Question

1. The U. S. Census launched an IT project to arm its census takers in the field with high- tech handheld devices that would save taxpayer money by directly beaming population data to headquarters from census takers in the field. Census officials signed a $ 600 million contract with Harris Corporation in 2006 to build 500,000 devices, but still weren’t sure which features they wanted included in the units. Census officials did not specify the testing process to measure the performance of the handheld devices. As the project progressed, 400 change requests to project requirements were added. Two years and hundreds of millions of taxpayer dollars later, the handhelds were far too slow and unreliable to be used for the 2010 U. S. census. What could Census Bureau management and the Harris Corporation have done to prevent this outcome?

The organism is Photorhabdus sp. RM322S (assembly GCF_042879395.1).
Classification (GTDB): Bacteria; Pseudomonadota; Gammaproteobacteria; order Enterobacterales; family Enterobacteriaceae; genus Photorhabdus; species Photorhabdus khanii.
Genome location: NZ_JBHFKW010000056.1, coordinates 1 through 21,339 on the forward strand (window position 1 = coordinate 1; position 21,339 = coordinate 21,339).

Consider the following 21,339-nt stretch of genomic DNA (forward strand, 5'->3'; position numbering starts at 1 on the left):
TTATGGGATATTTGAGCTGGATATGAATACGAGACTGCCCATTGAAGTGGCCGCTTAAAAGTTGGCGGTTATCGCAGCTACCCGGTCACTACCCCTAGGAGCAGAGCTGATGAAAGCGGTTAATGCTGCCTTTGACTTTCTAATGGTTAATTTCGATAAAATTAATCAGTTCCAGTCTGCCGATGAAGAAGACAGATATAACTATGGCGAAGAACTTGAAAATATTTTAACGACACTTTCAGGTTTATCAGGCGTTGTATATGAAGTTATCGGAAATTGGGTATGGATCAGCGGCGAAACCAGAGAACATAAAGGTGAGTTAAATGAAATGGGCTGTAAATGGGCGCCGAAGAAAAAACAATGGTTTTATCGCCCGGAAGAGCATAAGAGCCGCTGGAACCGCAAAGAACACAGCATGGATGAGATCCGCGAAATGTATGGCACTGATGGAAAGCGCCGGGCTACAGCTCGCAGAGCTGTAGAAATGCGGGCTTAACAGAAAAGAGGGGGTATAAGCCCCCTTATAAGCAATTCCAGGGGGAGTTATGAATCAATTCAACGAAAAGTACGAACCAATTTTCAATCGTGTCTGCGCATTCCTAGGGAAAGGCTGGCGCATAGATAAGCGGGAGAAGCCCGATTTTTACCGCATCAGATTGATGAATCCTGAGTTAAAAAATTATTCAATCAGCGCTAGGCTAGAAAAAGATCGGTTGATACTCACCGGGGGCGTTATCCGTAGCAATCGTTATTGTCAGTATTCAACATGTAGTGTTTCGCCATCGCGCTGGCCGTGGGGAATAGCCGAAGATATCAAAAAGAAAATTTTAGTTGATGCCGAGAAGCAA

2. Caterpillar is the world’s leading maker of earth-moving machinery and supplier of agricultural equipment. Caterpillar wants to end its support for its Dealer Business System (DBS), which it licenses to its dealers to help them run their businesses. The software in this system is becoming outdated, and senior management wants to transfer support for the hosted version of the software to Accenture Consultants so it can concentrate on its core business. Caterpillar never required its dealers to use DBS, but the system had become a de facto standard for doing business with the company. The majority of the 50 Cat dealers in North America use some version of DBS, as do about half of the 200 or so Cat dealers in the rest of the world. Before Caterpillar turns the product over to Accenture, what factors and issues should it consider? What questions should it ask? What questions should its dealers ask?



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  • CreatedJuly 18, 2014
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